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The 8080 chip at 40: What's next for the mighty microprocessor?

Lamont Wood | Jan. 9, 2015
It came out in 1974 and was the basis of the MITS Altair 8800, for which two guys named Bill Gates and Paul Allen wrote BASIC, and millions of people began to realize that they, too, could have their very own, personal, computer.

"I am a bit concerned about the whole cloud thing," Hoff adds. "Consider that the delay due to a few inches of wire between a CPU chip and its memory now corresponds to several [CPU] instructions. Local storage has never been cheaper. And yet we are planning to move our data miles and miles away, where its security is questionable, and the time to reach it is several orders of magnitude longer than with local storage. And consider the bandwidth requirements."

Nick Tredennick, a former design engineer at Motorola who worked on the MC68000 microprocessor and a co-founder of chip-maker NexGen, calls for hardware that is configurable according to the needs of the software. "We need to make the hardware accessible to programmers, not just logic designers. I predicted that years ago, but it did not happen." He foresees that micro-electromechanical systems (MEMS) combined with the Internet of Things should lead to buildings and bridges that can report when they are stressed and otherwise need maintenance.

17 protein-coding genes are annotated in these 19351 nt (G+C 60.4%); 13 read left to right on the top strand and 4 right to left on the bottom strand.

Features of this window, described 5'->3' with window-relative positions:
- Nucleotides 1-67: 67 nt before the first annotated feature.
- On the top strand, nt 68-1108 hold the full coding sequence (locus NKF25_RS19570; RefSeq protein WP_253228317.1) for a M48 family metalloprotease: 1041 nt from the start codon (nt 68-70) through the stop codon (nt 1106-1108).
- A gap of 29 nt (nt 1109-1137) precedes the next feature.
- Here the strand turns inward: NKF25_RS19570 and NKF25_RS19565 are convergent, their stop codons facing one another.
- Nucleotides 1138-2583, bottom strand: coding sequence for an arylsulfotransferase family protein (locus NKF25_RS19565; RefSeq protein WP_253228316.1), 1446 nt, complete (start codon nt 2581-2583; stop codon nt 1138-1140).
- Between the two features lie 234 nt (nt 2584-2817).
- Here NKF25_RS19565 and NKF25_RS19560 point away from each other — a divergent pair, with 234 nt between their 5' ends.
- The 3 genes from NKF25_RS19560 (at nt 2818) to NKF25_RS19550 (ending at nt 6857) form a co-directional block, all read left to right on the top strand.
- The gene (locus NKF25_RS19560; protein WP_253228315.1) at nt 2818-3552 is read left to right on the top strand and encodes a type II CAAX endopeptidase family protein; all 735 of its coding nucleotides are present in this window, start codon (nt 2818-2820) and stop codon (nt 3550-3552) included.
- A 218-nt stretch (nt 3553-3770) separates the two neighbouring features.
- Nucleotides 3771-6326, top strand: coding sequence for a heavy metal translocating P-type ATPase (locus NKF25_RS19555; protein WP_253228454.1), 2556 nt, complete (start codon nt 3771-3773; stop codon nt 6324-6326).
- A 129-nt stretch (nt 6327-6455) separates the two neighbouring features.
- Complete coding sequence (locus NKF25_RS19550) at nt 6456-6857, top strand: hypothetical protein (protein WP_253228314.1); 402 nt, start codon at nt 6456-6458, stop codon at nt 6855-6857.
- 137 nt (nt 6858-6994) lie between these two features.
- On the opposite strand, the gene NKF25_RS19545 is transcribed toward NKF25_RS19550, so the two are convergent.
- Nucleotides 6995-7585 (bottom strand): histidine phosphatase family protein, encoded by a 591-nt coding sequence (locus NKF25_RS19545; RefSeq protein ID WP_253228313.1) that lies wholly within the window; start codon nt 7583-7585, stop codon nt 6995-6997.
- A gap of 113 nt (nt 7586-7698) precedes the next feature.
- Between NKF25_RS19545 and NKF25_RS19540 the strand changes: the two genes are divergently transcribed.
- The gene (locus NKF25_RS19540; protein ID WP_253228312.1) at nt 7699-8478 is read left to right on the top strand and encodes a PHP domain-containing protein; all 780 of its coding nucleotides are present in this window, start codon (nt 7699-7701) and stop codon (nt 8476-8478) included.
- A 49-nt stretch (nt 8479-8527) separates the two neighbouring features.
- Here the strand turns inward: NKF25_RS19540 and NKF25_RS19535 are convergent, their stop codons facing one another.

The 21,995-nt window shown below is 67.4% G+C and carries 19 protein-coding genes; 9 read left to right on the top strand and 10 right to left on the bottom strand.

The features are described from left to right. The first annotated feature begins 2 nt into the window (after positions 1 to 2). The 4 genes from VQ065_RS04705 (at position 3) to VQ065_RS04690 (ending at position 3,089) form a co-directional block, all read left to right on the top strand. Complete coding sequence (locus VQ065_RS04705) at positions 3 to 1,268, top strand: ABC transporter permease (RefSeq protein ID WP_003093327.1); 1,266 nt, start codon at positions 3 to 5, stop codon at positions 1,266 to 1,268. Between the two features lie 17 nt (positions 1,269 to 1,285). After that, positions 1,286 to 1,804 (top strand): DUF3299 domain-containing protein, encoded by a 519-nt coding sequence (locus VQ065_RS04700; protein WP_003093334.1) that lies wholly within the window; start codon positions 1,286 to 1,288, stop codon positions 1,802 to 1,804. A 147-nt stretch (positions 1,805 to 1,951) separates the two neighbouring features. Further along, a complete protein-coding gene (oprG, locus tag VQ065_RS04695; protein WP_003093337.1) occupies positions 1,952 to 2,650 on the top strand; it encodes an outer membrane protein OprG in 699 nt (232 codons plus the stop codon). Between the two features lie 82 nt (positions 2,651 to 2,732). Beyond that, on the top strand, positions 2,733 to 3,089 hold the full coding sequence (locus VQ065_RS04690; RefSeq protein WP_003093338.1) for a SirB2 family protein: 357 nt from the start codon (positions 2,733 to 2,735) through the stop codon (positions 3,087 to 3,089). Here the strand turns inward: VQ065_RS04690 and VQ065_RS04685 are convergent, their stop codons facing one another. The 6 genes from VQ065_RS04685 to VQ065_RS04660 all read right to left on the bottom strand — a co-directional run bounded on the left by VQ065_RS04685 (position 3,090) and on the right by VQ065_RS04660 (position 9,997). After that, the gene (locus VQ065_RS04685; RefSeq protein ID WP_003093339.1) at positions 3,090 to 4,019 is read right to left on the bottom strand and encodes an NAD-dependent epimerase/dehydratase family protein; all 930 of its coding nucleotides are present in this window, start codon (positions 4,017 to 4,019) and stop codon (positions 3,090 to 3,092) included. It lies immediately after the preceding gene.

As for the cumulative future result of the rising tide of computer power, "I don't think it will be world peace, or a human lifespan of 300 years," says Frankston. "Whatever it is, it will be the new normal, and people will complain about 'kids these days.'"

 

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